Casino stocks are having a terrific week—and it has nothing to do with Las Vegas. In fact, it has everything to do with the coastal Chinese city of Macau.
In general, U.S. stocks have massively outperformed equities from the rest of the world. Just check out this jarring chart comparing the Shanghai Composite to the S&P 500:
But when it comes to gaming stocks, lady luck is on Asia's side. In a stock-boosting report published on Tuesday, RBC analyst John Kempf upped his earnings estimates on four stocks—Las Vegas Sands, Wynn Resorts, Melco Crown, and MGM Resorts— due to higher Macau expectations.
"The Chinese middle class continues to grow and continues to use their leisure dollars to go to Macau," Kempf explained. "The infrastructure in Macau is improving, and the city has added hotels rooms, making it easier for gamblers to stay the night."
Meanwhile, the news for U.S. casinos has been anything but bullish. On Monday, Atlantic City's Revel, a $2.4 billion project, filed for bankruptcy protection and said that it was worth no more than $240 million.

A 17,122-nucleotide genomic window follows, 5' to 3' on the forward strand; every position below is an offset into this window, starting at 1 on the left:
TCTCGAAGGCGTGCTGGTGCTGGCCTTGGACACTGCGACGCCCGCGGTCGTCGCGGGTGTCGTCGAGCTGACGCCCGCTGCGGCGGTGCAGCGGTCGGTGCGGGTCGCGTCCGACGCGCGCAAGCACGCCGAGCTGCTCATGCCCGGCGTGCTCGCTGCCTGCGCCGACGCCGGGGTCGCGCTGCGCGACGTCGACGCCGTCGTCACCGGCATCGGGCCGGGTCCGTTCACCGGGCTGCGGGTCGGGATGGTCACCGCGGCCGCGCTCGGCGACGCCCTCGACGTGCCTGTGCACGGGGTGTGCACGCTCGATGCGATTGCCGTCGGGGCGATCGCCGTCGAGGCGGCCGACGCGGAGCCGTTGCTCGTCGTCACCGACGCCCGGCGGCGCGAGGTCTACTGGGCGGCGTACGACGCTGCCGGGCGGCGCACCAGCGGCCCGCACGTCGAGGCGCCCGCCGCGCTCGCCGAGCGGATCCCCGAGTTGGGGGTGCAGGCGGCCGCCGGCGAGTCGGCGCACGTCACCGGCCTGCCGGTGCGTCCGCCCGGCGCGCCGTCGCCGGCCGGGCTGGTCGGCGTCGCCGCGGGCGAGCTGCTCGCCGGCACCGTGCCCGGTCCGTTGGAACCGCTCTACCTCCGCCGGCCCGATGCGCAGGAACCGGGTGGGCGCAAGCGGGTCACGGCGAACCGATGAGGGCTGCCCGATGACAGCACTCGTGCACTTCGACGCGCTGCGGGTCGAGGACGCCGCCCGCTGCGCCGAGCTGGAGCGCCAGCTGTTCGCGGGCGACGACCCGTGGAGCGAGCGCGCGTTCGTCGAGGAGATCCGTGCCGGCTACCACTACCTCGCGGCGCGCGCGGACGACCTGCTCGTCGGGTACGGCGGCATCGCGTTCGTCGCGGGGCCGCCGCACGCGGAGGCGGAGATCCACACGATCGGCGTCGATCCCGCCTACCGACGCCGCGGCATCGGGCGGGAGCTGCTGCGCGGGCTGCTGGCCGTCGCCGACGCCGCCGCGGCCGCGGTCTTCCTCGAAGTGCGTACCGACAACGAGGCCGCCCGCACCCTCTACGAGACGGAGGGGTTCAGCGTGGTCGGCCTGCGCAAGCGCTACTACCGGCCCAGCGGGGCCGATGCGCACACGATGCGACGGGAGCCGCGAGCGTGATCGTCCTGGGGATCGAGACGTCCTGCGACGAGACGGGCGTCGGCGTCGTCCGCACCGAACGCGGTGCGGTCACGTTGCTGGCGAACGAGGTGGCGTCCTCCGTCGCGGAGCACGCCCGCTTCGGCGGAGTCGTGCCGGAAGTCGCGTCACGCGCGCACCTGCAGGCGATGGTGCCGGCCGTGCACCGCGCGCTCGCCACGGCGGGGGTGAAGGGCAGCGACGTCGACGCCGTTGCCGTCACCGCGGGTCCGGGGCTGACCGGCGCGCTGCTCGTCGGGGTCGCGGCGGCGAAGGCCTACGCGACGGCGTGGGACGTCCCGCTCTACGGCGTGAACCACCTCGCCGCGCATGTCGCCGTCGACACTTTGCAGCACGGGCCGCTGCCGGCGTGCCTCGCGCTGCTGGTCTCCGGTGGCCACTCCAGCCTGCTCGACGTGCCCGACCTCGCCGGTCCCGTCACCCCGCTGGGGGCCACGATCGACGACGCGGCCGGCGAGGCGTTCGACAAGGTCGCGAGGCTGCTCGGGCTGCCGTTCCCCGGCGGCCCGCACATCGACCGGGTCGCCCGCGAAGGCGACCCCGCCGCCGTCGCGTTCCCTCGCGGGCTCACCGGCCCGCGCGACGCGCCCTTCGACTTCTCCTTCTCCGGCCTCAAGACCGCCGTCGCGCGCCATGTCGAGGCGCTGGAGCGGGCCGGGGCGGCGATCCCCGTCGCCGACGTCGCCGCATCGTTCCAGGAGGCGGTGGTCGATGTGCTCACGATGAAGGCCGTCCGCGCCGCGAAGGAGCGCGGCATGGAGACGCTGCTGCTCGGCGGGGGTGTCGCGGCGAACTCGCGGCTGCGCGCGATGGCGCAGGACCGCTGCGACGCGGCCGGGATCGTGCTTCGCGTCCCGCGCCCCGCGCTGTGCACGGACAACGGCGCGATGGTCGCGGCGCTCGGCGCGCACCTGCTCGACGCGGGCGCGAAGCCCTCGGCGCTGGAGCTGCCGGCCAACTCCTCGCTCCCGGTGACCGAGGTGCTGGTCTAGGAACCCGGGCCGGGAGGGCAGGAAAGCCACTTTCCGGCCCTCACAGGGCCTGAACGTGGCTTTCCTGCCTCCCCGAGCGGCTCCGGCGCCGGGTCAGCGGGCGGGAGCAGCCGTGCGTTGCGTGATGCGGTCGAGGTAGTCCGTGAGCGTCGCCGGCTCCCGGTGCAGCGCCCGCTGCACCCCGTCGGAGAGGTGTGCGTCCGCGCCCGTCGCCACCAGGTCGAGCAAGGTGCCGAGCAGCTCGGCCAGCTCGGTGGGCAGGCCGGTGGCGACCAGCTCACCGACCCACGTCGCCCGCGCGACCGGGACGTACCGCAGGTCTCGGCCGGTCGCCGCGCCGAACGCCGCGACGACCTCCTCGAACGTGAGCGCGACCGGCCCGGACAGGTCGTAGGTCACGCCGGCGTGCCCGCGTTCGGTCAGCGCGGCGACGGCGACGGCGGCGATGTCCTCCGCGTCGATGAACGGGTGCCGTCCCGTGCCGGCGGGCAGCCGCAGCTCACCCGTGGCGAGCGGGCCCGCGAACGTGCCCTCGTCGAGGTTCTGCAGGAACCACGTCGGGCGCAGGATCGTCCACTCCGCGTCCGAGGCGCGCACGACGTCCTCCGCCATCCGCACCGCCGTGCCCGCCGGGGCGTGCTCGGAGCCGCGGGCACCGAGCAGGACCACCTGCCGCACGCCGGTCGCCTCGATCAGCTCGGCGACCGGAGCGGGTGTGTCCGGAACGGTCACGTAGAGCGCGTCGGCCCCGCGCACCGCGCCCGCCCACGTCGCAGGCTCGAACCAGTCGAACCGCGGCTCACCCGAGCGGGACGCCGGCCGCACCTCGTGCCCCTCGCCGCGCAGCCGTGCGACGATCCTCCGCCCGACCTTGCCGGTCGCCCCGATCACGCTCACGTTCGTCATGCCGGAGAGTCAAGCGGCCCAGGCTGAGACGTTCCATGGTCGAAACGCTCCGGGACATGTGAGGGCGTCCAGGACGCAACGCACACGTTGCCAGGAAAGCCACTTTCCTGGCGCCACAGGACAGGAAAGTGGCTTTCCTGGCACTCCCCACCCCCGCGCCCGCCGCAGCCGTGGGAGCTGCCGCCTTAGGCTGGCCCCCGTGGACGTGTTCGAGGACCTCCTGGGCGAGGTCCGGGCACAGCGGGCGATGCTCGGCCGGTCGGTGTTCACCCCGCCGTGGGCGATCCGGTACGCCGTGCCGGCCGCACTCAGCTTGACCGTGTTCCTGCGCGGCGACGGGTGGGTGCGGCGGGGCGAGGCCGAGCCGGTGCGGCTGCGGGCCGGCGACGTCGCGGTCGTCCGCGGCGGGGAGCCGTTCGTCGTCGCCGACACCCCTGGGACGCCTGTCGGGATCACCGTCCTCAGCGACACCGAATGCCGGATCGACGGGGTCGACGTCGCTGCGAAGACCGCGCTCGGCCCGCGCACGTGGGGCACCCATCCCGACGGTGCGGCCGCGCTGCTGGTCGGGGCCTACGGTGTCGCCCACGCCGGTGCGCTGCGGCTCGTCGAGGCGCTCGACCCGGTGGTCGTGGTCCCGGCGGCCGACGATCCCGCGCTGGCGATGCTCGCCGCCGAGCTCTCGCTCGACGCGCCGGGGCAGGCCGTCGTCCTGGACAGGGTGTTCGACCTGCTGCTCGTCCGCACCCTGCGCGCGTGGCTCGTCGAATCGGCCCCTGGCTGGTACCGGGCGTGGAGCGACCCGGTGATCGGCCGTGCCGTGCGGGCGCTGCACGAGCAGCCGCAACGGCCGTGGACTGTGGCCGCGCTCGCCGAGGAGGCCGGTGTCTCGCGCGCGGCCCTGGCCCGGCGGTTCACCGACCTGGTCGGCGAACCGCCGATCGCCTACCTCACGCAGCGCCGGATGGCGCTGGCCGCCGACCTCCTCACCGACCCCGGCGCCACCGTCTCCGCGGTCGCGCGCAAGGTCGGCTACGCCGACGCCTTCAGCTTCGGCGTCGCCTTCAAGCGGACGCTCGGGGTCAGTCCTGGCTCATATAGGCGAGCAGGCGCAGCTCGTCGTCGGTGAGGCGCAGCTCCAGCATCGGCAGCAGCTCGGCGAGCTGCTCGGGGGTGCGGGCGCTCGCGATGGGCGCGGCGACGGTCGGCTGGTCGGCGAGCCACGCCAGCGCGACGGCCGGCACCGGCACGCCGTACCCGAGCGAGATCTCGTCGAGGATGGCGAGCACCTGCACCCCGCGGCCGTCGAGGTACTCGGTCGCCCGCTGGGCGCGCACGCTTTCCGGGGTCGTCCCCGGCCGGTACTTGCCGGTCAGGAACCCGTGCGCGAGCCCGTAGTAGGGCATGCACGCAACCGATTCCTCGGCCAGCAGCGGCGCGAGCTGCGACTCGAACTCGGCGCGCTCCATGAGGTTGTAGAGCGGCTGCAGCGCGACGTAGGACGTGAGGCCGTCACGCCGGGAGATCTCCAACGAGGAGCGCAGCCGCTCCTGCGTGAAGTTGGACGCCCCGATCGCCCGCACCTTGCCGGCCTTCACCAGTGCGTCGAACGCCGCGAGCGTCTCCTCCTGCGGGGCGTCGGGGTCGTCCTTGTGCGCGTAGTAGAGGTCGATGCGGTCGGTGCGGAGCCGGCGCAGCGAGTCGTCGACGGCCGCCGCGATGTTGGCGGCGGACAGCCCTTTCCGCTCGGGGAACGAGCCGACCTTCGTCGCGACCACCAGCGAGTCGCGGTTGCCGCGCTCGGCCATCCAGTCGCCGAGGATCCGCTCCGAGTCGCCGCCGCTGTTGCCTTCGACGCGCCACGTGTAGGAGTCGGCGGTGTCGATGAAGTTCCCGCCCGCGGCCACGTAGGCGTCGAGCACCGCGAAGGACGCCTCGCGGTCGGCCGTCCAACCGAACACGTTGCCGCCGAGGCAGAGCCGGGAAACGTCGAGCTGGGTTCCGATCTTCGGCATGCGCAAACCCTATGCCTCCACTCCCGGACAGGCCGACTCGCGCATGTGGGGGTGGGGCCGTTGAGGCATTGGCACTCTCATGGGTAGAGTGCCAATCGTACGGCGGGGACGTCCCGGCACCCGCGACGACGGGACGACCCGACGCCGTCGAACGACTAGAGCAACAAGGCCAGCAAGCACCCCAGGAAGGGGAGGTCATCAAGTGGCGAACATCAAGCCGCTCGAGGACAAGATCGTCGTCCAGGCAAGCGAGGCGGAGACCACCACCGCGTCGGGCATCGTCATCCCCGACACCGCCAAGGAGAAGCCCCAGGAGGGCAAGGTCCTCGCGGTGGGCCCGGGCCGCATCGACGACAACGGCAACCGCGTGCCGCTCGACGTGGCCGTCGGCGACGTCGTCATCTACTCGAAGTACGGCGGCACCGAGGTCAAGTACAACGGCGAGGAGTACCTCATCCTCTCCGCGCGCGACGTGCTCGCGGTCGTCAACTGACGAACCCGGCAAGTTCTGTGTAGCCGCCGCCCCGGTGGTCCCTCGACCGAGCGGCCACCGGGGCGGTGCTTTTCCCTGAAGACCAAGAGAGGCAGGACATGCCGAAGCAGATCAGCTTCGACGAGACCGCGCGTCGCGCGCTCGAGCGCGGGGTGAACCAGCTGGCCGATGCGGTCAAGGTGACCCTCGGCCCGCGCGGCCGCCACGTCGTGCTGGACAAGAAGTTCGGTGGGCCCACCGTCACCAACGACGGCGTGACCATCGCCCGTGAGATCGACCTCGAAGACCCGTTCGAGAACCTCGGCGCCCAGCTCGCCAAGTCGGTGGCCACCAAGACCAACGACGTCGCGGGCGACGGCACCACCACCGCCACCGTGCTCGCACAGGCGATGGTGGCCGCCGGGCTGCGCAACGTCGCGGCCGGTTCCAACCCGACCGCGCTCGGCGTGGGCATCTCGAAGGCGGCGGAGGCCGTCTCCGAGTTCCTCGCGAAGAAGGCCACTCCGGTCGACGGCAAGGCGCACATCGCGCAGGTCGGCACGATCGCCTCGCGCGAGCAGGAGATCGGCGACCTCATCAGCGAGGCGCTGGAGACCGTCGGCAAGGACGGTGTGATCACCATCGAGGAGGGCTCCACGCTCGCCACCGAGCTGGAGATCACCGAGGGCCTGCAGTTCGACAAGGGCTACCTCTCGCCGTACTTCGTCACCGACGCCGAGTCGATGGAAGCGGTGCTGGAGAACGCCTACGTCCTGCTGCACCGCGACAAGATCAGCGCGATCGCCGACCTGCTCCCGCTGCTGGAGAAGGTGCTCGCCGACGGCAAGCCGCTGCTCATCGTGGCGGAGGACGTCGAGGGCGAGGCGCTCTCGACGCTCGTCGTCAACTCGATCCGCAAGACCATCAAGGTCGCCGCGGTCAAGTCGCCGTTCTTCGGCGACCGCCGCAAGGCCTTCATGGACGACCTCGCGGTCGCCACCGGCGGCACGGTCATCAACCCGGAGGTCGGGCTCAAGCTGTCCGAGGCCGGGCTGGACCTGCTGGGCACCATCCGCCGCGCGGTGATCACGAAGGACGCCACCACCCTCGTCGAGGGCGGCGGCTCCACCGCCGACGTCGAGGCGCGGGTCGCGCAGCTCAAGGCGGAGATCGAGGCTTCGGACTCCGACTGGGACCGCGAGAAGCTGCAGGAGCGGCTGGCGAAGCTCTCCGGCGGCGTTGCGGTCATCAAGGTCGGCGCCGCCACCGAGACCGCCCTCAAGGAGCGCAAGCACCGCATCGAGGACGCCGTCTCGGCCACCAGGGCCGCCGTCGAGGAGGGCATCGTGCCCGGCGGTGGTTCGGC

(Read More: Atlantic City's Revel Casino Files for Bankruptcy)
So it's no surprise Kempf's favorite picks are those that are the most exposed to Macau and least vulnerable to the bumpy road for casinos in the United States. "The best way to play Macau is through Las Vegas Sands and Melco Crown, and that's essentially because most of their EBITDA [earnings before interest, taxes, depreciation and amortization] is coming from Macau."
However, Harold Vogel, a money manager and an expert on the entertainment and travel industries, doesn't think there's much fruit left on the Macau vine.
"Macau depends on China, and China is running on empty," Vogel said."And because of that, the prospect for existing casinos in Macau are under question. Beyond nine months or a year's time, I don't think it's easy to predict anything on the upside."
And Vogel sees even more reasons to take money off the table. "In Macau, new competition is being planned. If the market doesn't expand accordingly, each casino will have a lower share," he said. Not only that, but "you have to hope that casinos in the Philippines and Singapore won't take away business." For all these reasons, Vogel said that the Macau growth cannot be sustained.
But Kempf points to simple mathematics. "It's just supply and demand. You have a country with over a billion people. And just one little enclave, basically, where you can gamble in Asia, and that's Macau."
The real question, perhaps, is whether Macau will be able to hold on to that total dominance.
—By CNBC's Alex Rosenberg